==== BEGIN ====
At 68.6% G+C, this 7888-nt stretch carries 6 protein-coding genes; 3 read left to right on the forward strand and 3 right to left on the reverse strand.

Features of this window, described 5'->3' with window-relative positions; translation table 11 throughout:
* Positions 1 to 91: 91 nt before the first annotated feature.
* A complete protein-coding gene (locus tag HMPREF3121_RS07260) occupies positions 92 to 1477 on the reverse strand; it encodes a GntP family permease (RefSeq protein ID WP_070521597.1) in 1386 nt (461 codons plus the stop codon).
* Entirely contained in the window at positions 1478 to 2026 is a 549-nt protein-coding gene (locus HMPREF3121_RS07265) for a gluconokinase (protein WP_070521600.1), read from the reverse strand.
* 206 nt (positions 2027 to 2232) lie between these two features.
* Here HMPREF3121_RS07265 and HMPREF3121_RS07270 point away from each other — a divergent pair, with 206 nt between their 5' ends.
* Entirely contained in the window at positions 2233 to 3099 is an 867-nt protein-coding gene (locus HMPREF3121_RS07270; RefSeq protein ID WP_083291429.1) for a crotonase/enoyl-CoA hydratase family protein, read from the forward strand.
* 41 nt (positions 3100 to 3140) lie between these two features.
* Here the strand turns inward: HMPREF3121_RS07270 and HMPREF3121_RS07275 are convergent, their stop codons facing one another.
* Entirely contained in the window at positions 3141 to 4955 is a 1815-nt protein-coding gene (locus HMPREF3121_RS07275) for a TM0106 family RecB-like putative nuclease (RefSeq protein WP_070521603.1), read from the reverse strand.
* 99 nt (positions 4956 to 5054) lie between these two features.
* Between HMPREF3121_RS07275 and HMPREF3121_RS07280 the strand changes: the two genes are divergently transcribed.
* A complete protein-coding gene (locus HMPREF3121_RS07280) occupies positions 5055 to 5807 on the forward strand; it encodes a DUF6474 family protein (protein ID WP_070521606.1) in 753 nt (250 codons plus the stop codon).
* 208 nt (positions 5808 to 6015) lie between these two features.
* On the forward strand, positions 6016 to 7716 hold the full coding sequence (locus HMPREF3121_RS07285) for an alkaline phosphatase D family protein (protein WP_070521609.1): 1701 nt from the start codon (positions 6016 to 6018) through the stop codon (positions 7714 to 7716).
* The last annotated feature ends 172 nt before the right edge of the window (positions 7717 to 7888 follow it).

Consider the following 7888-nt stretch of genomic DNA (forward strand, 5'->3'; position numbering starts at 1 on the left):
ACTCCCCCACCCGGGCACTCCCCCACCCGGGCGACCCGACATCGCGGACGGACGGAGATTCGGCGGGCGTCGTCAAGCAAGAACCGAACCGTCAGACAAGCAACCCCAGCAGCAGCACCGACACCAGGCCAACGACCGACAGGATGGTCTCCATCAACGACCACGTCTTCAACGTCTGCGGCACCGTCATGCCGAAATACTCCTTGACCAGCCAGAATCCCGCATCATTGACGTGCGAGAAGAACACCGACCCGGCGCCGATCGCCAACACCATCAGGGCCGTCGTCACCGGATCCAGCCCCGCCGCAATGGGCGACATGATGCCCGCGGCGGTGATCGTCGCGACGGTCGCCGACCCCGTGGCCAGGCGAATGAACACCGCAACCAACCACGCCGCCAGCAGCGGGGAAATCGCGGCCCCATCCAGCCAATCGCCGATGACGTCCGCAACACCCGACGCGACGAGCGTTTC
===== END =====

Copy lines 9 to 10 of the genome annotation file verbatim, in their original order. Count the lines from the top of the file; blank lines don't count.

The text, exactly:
* 41 nt (positions 3100 to 3140) lie between these two features.
* Here the strand turns inward: HMPREF3121_RS07270 and HMPREF3121_RS07275 are convergent, their stop codons facing one another.